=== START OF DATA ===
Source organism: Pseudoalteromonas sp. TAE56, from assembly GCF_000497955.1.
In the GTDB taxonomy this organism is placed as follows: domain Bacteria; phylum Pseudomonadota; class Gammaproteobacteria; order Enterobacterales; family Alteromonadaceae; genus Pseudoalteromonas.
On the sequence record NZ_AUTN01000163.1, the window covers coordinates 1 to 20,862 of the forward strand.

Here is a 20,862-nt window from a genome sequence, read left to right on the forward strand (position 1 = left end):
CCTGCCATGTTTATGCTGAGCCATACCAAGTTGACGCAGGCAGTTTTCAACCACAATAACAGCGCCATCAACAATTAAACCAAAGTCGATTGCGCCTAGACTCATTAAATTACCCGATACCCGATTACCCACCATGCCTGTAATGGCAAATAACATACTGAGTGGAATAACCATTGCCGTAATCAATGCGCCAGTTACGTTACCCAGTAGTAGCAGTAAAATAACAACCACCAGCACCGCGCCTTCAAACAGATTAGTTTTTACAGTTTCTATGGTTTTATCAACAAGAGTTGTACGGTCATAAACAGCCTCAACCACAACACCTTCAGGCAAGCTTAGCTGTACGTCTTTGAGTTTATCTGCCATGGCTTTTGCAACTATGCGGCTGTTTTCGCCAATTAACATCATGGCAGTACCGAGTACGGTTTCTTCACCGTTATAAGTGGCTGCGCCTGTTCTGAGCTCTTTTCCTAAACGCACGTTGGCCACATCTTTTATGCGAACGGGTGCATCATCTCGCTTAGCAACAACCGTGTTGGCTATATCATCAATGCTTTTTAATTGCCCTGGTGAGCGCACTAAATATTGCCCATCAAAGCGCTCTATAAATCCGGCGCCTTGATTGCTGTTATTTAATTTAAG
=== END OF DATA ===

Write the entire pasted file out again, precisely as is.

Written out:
Source organism: Pseudoalteromonas sp. TAE56, from assembly GCF_000497955.1.
In the GTDB taxonomy this organism is placed as follows: domain Bacteria; phylum Pseudomonadota; class Gammaproteobacteria; order Enterobacterales; family Alteromonadaceae; genus Pseudoalteromonas.
On the sequence record NZ_AUTN01000163.1, the window covers coordinates 1 to 20,862 of the forward strand.

Here is a 20,862-nt window from a genome sequence, read left to right on the forward strand (position 1 = left end):
CCTGCCATGTTTATGCTGAGCCATACCAAGTTGACGCAGGCAGTTTTCAACCACAATAACAGCGCCATCAACAATTAAACCAAAGTCGATTGCGCCTAGACTCATTAAATTACCCGATACCCGATTACCCACCATGCCTGTAATGGCAAATAACATACTGAGTGGAATAACCATTGCCGTAATCAATGCGCCAGTTACGTTACCCAGTAGTAGCAGTAAAATAACAACCACCAGCACCGCGCCTTCAAACAGATTAGTTTTTACAGTTTCTATGGTTTTATCAACAAGAGTTGTACGGTCATAAACAGCCTCAACCACAACACCTTCAGGCAAGCTTAGCTGTACGTCTTTGAGTTTATCTGCCATGGCTTTTGCAACTATGCGGCTGTTTTCGCCAATTAACATCATGGCAGTACCGAGTACGGTTTCTTCACCGTTATAAGTGGCTGCGCCTGTTCTGAGCTCTTTTCCTAAACGCACGTTGGCCACATCTTTTATGCGAACGGGTGCATCATCTCGCTTAGCAACAACCGTGTTGGCTATATCATCAATGCTTTTTAATTGCCCTGGTGAGCGCACTAAATATTGCCCATCAAAGCGCTCTATAAATCCGGCGCCTTGATTGCTGTTATTTAATTTAAG